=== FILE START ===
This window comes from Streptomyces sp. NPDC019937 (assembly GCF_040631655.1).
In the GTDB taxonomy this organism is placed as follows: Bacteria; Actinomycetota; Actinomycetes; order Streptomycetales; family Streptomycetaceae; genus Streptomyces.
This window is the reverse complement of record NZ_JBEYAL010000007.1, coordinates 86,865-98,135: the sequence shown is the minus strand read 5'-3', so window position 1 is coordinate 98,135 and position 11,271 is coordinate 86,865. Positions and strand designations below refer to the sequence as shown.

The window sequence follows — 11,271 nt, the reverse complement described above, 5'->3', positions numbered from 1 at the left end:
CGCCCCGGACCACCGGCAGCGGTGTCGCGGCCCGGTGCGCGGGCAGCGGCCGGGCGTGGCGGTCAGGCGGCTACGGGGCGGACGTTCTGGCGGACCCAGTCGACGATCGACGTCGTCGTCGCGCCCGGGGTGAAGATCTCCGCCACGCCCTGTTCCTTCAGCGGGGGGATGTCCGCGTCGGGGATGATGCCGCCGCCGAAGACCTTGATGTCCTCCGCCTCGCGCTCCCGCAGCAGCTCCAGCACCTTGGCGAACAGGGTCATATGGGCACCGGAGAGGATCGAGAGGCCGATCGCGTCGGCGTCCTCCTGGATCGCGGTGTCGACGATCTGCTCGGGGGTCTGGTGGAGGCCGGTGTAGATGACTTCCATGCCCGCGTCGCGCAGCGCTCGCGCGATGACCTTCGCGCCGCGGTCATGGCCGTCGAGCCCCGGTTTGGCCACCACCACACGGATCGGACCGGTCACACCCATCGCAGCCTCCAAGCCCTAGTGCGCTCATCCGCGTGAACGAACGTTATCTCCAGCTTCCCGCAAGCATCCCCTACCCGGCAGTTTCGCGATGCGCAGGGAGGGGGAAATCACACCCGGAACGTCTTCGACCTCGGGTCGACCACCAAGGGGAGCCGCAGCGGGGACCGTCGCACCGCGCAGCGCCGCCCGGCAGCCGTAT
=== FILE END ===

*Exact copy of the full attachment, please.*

This window comes from Streptomyces sp. NPDC019937 (assembly GCF_040631655.1).
In the GTDB taxonomy this organism is placed as follows: Bacteria; Actinomycetota; Actinomycetes; order Streptomycetales; family Streptomycetaceae; genus Streptomyces.
This window is the reverse complement of record NZ_JBEYAL010000007.1, coordinates 86,865-98,135: the sequence shown is the minus strand read 5'-3', so window position 1 is coordinate 98,135 and position 11,271 is coordinate 86,865. Positions and strand designations below refer to the sequence as shown.

The window sequence follows — 11,271 nt, the reverse complement described above, 5'->3', positions numbered from 1 at the left end:
CGCCCCGGACCACCGGCAGCGGTGTCGCGGCCCGGTGCGCGGGCAGCGGCCGGGCGTGGCGGTCAGGCGGCTACGGGGCGGACGTTCTGGCGGACCCAGTCGACGATCGACGTCGTCGTCGCGCCCGGGGTGAAGATCTCCGCCACGCCCTGTTCCTTCAGCGGGGGGATGTCCGCGTCGGGGATGATGCCGCCGCCGAAGACCTTGATGTCCTCCGCCTCGCGCTCCCGCAGCAGCTCCAGCACCTTGGCGAACAGGGTCATATGGGCACCGGAGAGGATCGAGAGGCCGATCGCGTCGGCGTCCTCCTGGATCGCGGTGTCGACGATCTGCTCGGGGGTCTGGTGGAGGCCGGTGTAGATGACTTCCATGCCCGCGTCGCGCAGCGCTCGCGCGATGACCTTCGCGCCGCGGTCATGGCCGTCGAGCCCCGGTTTGGCCACCACCACACGGATCGGACCGGTCACACCCATCGCAGCCTCCAAGCCCTAGTGCGCTCATCCGCGTGAACGAACGTTATCTCCAGCTTCCCGCAAGCATCCCCTACCCGGCAGTTTCGCGATGCGCAGGGAGGGGGAAATCACACCCGGAACGTCTTCGACCTCGGGTCGACCACCAAGGGGAGCCGCAGCGGGGACCGTCGCACCGCGCAGCGCCGCCCGGCAGCCGTAT